Summary: This sermon seeks to encourage believers to renew their confidence in prayer with emphasis on Petitionary and Intercessory prayer.
Would you believe that a Christian could lose confidence in prayer? Well, I contend that a Christian can. Now, for most of us we would not want to admit that we’ve lost confidence in prayer; that is perhaps because of our piousness or human pride. But a person can lose confidence in their praying. That this is true can be seen in John’s closing remarks to the community of faith gathered around him.
The apostle John wrote to restore the believers confidence in prayer. The letter of 1 John is largely written to combat false teachings that undermined the faith of believers by saying that Jesus was not fully God or by teaching that Jesus was not really human. The results of false prophets teaching false doctrine was that the joy and confidence of the believers Christian experience was being greatly disturbed. So, John wrote to restore their confidence in basic Christian certainties like prayer.
I wonder if that’s not the situation we find the church in today? Have Christians today lost confidence in prayer? When we look at attendance in mid-week prayer meetings it causes us to ask that question. When we observe the lack of persistency in praying since 9-11-01 it causes me to ask that question. Even looking at our own prayer life could cause us to ask - “Have Christians today lost confidence in prayer?” If so, John gives us encouragement towards restoring confidence in prayer.
First of all, he establishes the truth that:
I. We Need Restored Confidence In Petitionary Prayer vv.14-15
The practice of any kind of prayer is dependent upon our confidence before God. The Greek word for confidence comes from politics and has to do with the freedom of speech or the right of expression in public. It carries the idea of courage or boldness and in biblical usage acquires the meaning of confidence. It conveys the idea of a child having the freedom of speaking to his father. To restore this confidence in petitionary prayer John speaks of:
A. The Condition of Our Petitions v.14b
Verse 14b is a conditional clause indicating the condition upon which we are to pray. Whenever and whatever we pray should be according to what God has revealed to us in our relationship with Him. This could be from what He revealed through the reading of Scripture or from what He reveals through the Holy Spirit in our soul and spirit. The point is, we should pray based on the revealed will of God. We should pray based upon what we know God wants and wills for our lives, our families, His church, and His kingdom. The purpose of accomplishing the will of God on earth should ground our petition. And the will of the person praying should coincide with the will of God.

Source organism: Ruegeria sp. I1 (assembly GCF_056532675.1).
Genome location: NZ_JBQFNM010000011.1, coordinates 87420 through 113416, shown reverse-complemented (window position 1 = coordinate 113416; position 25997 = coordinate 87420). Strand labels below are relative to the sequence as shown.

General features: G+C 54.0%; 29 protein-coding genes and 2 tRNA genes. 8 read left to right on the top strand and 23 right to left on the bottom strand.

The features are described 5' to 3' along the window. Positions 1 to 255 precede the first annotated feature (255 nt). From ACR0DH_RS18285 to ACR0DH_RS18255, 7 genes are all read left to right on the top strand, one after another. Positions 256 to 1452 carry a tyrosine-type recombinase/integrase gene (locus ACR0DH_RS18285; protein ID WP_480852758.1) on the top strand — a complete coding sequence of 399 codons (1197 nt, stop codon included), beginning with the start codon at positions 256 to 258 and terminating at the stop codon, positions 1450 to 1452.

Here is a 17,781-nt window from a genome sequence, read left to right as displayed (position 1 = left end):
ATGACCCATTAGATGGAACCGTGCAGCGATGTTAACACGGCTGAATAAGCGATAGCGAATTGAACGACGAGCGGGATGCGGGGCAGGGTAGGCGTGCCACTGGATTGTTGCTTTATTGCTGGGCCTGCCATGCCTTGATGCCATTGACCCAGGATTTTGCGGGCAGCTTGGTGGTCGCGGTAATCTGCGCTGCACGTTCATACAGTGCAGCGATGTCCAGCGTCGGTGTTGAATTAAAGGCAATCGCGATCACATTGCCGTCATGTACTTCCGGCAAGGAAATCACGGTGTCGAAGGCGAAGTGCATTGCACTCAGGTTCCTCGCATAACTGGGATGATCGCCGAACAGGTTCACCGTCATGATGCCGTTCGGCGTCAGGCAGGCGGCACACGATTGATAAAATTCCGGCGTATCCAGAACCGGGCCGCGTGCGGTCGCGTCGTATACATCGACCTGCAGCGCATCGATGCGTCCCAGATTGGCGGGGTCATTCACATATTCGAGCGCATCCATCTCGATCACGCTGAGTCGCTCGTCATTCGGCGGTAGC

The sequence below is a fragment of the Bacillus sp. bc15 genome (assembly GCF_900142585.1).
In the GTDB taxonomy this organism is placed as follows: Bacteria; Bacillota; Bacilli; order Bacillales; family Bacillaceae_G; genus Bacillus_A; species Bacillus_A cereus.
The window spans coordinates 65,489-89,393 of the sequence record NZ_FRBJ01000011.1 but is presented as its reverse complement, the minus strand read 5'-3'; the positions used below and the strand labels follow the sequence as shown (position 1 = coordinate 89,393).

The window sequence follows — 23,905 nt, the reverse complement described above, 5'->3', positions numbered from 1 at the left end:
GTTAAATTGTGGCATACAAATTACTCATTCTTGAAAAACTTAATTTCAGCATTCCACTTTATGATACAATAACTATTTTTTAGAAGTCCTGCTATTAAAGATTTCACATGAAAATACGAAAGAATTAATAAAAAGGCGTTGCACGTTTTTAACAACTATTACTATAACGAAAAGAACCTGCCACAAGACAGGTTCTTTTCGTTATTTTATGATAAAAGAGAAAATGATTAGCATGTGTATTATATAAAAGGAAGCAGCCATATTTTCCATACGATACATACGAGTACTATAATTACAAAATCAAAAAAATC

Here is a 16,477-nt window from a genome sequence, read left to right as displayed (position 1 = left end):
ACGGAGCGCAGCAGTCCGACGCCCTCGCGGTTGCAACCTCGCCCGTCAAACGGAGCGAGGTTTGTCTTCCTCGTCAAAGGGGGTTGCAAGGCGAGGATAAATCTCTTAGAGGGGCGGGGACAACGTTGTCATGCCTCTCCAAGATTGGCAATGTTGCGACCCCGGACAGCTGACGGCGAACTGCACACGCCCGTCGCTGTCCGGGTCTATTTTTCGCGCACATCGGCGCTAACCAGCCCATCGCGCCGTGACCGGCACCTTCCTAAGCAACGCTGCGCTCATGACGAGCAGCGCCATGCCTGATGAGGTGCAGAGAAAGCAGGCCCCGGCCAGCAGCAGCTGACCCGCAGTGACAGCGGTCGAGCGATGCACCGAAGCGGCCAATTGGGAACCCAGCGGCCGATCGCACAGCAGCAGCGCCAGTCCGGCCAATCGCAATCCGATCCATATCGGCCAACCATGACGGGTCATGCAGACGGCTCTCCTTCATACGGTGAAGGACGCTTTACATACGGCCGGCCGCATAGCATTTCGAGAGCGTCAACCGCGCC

It may be that John is contrasting a youthful mistake he made in Mark 10:35-37 by asking according to what he wanted, rather than the will of God. I recall a time when I did a similar thing. God revealed His will in Bible Study through the truth: ”Understanding what I want to do through you is more important than you telling me what you want to do for me.” I then began to pray not according to His will, but mine; “Where do you want me to go?” When I should have been praying, “What do you want to do through me where I am?” Petitionary Prayer is not primarily asking God for what we want, but asking God for what He wants. To restore confidence in petitionary prayer John also speaks of:
B. The Inspiration of Our Petitions vv.14c-15
The fact that God hears us ought to inspire confidence in prayer. God is always listening. He’s more ready to hear than we are to pray. He’s more ready to hear our requests than we are a ring on the phone. He’s more ready to listen to our prayer than we are to receive a letter from the postman. Even if the answer is not immediately apparent, we can be assured God hears us and that ought to inspire us to more confident prayer.
We will be inspired with more confidence in verse 15. John is seeking to encourage us with the inspiration of assurance. The key word here is “know.” Not only do we know God hears us, but we know God answers us. It may be yes, it may be no, or it may be wait. But we can be assured that we are granted the requests which we have made of Him. God invited Solomon to ask in 1 Kings 3:5 and in verse 12 God says to Solomon, “I will do what you have asked. . . “ When God hears and grants requests we are inspired to more confident petitionary praying.